Being a new service dog handler can be tough for both you and your service dog. Mistakes can easily be made without realizing them, especially when first starting. It is a good idea to be aware of the common mistakes people make when becoming a first-time service dog handler to help you avoid making these errors yourself.
Here are some common mistakes made by first-time service dog handlers that we think you should know about to make your experience easier and more educated.
1. Choosing the wrong dog for the job
The choice of dog breed and dog itself is a very important decision to make as there are a lot of factors involved, such as their temperament, demeanor, and eagerness to train. If you want to train your pre-owned dog to be of service, it must have the personality traits required to be a working dog. If not, it will be a much harder and longer process with training. It could still be possible to do so, you just have to be motivated and patient with your dog as it is just as difficult for them as it is for you. You are going through this process together as a team, therefore you must be the best you can for your dog and work efficiently. It is never a good idea to overtrain your dog, as this will put them off the process and they will not enjoy the training, making it harder to see any results. Shorter and sufficient training sessions are usually more effective.
If you are looking to buy a new dog to train to be of service to you, it is very important to choose the right breed. For example, if you are in need of a psychiatric service dog, you must do your research on which breeds fit the role best. There are certain traits a breed must have in order to be an accomplished service dog, such as a calm temperament, intelligence, friendliness, good focus, and a strong bond with their owner. Advanced service dog training usually begins when the dog is around 2 years old, so by then, you will have a great understanding of the dog's traits. It is more ideal to have a breed that is known to have the characteristics you are looking for to have an easier experience.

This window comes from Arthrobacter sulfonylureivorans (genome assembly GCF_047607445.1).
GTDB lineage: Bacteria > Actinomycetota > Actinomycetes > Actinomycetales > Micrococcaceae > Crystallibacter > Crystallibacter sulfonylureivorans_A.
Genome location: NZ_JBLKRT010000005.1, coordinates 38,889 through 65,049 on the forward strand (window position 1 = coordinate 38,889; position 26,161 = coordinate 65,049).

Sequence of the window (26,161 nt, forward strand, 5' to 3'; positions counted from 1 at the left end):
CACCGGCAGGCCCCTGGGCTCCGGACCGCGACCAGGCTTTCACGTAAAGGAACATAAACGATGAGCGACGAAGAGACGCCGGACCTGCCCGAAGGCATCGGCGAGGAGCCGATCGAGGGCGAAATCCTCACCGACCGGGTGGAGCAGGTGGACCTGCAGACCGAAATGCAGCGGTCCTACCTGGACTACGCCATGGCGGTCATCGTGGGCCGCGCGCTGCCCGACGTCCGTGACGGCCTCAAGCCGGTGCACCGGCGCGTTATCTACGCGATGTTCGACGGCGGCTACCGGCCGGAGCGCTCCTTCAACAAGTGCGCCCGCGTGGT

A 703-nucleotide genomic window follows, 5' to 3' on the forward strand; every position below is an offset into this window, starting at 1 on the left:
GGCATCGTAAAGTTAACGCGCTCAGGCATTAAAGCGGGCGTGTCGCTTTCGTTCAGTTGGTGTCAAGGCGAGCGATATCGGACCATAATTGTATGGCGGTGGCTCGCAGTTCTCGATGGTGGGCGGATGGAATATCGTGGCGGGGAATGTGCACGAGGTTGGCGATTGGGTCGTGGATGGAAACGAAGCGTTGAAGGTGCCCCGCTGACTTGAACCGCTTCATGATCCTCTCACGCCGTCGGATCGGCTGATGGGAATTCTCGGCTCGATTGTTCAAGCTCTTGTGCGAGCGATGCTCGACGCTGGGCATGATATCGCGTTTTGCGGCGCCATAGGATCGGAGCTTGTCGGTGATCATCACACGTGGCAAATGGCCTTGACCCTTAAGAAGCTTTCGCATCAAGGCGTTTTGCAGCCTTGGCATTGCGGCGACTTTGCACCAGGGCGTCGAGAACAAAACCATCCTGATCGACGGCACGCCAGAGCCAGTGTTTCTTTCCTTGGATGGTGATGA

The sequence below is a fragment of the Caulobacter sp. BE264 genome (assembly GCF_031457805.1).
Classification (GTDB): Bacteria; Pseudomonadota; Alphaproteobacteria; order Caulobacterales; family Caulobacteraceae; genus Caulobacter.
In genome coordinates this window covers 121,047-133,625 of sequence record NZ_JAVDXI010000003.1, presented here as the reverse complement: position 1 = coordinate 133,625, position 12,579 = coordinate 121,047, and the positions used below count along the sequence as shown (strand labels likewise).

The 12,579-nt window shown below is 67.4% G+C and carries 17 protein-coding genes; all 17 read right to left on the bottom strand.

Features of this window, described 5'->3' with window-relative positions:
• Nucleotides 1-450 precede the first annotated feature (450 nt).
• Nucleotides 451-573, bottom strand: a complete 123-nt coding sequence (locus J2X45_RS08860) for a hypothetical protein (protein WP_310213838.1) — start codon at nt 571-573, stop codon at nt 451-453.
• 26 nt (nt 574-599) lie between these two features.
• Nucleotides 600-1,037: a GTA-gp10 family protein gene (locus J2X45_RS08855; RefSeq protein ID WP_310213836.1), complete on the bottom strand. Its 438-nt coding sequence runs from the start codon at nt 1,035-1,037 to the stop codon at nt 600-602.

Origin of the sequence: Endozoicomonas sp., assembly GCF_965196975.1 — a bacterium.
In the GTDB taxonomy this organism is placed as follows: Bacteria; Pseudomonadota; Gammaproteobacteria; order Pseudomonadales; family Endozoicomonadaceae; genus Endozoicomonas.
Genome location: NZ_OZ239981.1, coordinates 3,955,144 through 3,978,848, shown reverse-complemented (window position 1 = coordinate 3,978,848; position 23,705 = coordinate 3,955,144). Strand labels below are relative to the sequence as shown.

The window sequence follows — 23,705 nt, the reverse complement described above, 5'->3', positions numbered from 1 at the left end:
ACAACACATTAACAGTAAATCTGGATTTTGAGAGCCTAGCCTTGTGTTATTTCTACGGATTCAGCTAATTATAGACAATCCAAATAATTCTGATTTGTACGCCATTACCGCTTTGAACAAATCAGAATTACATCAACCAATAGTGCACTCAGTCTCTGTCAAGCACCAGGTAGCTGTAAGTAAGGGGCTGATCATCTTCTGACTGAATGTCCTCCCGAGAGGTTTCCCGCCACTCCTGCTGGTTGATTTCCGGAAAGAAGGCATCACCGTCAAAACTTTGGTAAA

2. Not setting aside enough money
Training the service dog yourself is cheaper than getting a professional trainer, but there are things that people don't realize costs money. These things can include group training classes that help your dog learn despite the distractions of other people or dogs. The Canine Good Citizen Test is a great thing to do with your service dog too which costs money. Some handlers also like to get guidance from professional trainers privately or even private training classes which can cost around $100 an hour. Certain types of service dogs such as diabetic alert dogs require specialized training, therefore some handlers like to take private lessons with their SDIT for more effective learning.
These are just a few examples of scenarios that may occur that can cost some amount of money. As well as these things, the costs of food, grooming and veterinary appointments all add up too, as well as the actual price of the dog. This is why it can be very smart to have around $2000-$3000 set aside to prepare for getting a new service dog.
3. Not having a support system to help meet your service dog's needs and training.